Car-free Ciclovía street event proposed for central Dublin

Elected councillors in the south east area of Dublin City have asked Dublin City Council to assess the feasibility of introducing a Ciclovía event.

Ciclovías, which are hosted in cities around the world, are designed to let people enjoy city streets without motorised traffic, usually on a Sunday for a large number of hours and always along a free-roaming route which is usually many kilometers long. 

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Cllr Paddy Smyth (FG), who proposed the motion explained: “It is basically an event for which a small section of the city, in this case around Merrion Square, is closed off to vehicular traffic for a morning for cyclist, joggers, people in wheelchairs, parent’s with prams, etc, to enjoy our historic city streets without the need to worry about the threat of motor cars.”

However, many readers may be sceptical that such an event will be held in Dublin because a previously mooted car-free, monthly “Sunday street festival” and markets event never got off the ground. It was planned for last summer by lord mayor of Dublin Oisín Quinn but was quickly killed off by opposition.

Last year, The Sunday Times reported that Stephen Sealey, managing director of the Brown Thomas Group, said the proposal was “yet another illustration of the council being out of touch with the real world”.

In recent years, Dublin’s Bike Week Lunchtime Cycles have also had a host of problems relating to lack of rolling road closures. This year’s Lunchtime cycle also brought a large amounts of bicycle uses in conflict with large trucks on a HGV route which is designed to keep such trucks out of the city centre. Ciclovías require fuller and longer closures, with controlled crossing points for motor traffic.

In contrast to Dublin, car-centric Los Angeles regular runs CicLAvia across a number of miles of city streets which have road closures for most of the day on a Sunday. The Los Angeles Metro transport authority, the equivalent of the Irish National Transport Authority, already plans to run two more events this year, a 6 mile route near the west coast of the city next month and an event in downtown LA in October. 

This time there might be more success in Dublin because the streets being proposed by Cllr Smyth are further away from the retail core than last year’s proposals by Cllr Quinn.

Cllr Smyth suggests a potential route, which he says is accessible via existing cycle infrastructure, could include Grand Canal Dock-Sir John Rogerson’s Quay-Lombard St East-Westland Row-Merrion Sq-Mount St Upper-Grand Canal Greenway.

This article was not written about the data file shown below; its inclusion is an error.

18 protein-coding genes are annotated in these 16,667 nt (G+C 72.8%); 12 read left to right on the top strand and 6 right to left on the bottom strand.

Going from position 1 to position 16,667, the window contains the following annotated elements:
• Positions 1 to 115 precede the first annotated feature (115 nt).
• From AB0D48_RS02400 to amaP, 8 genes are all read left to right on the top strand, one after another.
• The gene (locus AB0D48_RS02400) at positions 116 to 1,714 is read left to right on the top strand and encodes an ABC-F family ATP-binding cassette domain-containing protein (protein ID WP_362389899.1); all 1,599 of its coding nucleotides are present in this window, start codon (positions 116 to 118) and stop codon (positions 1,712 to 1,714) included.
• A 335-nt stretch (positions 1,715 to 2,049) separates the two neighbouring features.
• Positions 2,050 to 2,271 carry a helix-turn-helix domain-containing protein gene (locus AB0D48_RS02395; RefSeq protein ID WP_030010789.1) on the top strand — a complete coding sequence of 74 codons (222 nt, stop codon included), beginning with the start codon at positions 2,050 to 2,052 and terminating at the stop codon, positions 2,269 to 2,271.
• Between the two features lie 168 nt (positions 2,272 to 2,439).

He added “This type of event has being a huge success in Bogota since it’s introduction in the 1970s and has being adopted in numerous cities around the world.”

The original Ciclovia in Bogotá, Colombia, includes routes of up to 70 miles. This video shows how that event is run:

(article continues below video)

Belfast is also reportedly on the verge of hosting such an event.

In Dublin, local south east area councillors agreed to the following motion:  “This committee requests that the Traffic Dept, the Events Team and Beta Projects team assess the feasibility of introducing a Ciclovía event (prohibiting traffic from certain streets in a defined area) in the south east area to allow cyclist, walkers, joggers and those in wheelchairs to use the traffic-free streets on the morning of a Sunday or Bank Holiday next summer.”

Cllr Smyth said: “If passed I will be seeking sponsorship from the private sector for the event so there should be no budget impact.”

“To limit disruption, such an event might be held the morning of next June’s Bank Holiday Monday prior to the Women’s Mini-Marathon that afternoon, as many of the street surrounding Merrion Sq will be closed off to traffic anyway,” he said.

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  1. Brown Thomas, supplier of exorbitantly priced tat to the credulous and status-anxious, presumes to speak for the “real world”?

  2. When a protest or other event causes some city centre streets to be shut down there are always numerous comments on social media about the pleasure and joy of being able to walk and cycle on quiet car free city streets. The relaxed and pleasant atmosphere of the city contrasts sharply with the normal noisy stressful state. A large scale successful event such as this could demonstrate the benefit of to plans to remove much of the private motoring from the city centre to those impartial or indifferent to the idea.

    In addition public transport agencies and the Dept of Transport should be fully supportive of such an event as it offers a huge opportunity to convince people who may not otherwise use public transport to travel to the city centre by those means and perhaps convince them to leave the car behind more often.


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